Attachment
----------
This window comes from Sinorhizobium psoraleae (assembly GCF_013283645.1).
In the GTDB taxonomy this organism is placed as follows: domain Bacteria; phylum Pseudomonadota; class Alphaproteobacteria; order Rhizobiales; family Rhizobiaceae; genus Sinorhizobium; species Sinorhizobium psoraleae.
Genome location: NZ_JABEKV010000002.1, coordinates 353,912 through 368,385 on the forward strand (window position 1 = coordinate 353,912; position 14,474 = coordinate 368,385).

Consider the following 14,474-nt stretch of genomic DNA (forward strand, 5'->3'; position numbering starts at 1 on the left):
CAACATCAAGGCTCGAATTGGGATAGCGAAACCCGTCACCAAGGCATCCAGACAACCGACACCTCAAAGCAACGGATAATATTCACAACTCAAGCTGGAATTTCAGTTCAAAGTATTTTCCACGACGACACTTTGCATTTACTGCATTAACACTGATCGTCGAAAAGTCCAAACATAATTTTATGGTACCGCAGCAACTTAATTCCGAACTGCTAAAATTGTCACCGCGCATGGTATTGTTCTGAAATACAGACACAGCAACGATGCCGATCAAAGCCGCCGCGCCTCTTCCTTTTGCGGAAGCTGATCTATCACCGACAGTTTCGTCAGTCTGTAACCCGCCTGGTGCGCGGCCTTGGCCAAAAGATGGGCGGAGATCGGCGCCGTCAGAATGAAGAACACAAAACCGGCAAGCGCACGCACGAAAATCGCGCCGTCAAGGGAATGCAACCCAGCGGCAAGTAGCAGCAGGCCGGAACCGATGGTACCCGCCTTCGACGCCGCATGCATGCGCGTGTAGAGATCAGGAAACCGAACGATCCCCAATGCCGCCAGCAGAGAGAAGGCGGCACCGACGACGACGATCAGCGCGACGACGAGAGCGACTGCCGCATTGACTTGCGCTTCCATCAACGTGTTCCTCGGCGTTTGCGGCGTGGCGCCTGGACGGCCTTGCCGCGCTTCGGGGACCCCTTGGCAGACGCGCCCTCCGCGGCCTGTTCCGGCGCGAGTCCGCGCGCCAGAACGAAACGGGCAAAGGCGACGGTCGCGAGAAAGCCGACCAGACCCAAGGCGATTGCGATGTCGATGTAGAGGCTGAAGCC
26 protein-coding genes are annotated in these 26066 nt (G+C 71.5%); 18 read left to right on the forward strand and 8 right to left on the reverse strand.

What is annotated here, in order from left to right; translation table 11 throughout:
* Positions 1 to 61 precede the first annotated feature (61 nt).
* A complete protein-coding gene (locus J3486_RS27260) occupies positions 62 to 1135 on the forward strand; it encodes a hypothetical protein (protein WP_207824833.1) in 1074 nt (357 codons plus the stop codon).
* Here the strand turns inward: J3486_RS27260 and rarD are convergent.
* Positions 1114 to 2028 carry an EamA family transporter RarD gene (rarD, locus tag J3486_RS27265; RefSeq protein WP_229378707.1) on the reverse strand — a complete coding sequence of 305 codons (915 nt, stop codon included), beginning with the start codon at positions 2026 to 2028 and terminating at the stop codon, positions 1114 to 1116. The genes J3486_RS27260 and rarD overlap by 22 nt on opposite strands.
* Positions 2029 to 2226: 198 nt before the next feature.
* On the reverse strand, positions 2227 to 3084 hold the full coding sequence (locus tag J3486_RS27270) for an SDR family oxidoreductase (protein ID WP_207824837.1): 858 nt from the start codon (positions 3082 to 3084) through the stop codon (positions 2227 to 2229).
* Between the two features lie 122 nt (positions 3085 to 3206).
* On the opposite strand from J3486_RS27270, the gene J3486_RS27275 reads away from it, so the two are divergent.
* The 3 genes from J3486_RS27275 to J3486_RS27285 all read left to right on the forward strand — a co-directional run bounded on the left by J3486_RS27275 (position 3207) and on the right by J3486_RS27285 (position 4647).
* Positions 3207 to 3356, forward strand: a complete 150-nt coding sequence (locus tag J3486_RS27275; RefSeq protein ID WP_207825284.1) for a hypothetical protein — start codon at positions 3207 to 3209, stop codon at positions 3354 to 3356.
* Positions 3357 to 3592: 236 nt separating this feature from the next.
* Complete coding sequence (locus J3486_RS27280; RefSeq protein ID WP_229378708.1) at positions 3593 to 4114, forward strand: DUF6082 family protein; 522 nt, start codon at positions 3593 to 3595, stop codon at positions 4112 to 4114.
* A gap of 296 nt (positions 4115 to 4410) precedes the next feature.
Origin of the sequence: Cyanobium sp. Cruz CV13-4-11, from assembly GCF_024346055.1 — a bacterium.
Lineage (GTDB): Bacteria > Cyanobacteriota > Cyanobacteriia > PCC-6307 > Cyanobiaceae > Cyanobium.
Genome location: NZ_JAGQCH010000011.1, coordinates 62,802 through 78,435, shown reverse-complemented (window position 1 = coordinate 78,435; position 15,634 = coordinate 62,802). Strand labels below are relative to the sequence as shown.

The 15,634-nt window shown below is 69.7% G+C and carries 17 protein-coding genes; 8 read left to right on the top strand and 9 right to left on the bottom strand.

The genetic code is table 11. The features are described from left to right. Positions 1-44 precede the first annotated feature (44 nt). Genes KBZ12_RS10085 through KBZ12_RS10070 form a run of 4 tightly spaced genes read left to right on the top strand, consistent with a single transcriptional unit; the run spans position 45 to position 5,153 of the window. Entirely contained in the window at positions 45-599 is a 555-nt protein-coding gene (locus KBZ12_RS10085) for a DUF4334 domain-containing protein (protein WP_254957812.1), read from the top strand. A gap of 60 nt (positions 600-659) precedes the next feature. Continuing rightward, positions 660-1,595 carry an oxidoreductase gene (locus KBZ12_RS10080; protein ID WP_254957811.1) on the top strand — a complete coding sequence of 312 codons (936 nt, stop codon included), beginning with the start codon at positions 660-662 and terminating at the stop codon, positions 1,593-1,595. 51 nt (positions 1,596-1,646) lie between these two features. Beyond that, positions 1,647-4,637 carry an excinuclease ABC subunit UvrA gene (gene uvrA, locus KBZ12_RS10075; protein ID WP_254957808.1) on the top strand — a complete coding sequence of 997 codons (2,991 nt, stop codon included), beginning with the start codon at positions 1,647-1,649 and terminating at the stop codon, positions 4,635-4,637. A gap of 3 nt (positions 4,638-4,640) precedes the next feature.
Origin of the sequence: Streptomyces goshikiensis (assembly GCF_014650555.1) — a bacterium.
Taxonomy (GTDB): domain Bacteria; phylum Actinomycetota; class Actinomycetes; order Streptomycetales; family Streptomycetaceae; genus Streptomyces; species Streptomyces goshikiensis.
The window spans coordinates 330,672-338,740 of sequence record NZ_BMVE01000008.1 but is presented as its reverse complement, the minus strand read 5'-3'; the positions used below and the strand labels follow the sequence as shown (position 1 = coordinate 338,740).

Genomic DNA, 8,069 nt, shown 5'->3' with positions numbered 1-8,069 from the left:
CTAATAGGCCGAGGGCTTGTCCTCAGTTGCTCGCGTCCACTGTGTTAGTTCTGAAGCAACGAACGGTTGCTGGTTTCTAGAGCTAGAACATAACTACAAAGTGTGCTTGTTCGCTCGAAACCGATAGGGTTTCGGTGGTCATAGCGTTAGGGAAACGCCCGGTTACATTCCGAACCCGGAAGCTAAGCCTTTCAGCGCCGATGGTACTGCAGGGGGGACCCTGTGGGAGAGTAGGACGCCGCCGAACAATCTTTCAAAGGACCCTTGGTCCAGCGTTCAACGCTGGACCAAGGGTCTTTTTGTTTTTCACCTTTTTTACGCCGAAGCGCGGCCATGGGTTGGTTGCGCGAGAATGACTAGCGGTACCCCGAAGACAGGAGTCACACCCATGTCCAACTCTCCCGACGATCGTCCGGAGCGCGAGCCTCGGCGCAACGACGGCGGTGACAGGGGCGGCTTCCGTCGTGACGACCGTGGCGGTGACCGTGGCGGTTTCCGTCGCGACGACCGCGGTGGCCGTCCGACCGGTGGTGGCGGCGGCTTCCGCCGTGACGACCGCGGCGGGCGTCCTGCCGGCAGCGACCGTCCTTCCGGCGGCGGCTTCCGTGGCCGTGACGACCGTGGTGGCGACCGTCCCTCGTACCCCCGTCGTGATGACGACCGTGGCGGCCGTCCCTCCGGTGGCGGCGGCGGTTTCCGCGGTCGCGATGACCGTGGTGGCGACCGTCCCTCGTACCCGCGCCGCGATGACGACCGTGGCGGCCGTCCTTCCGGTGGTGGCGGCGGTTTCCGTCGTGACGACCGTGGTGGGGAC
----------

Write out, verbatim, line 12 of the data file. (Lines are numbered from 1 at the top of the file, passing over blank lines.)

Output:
* Positions 2029 to 2226: 198 nt before the next feature.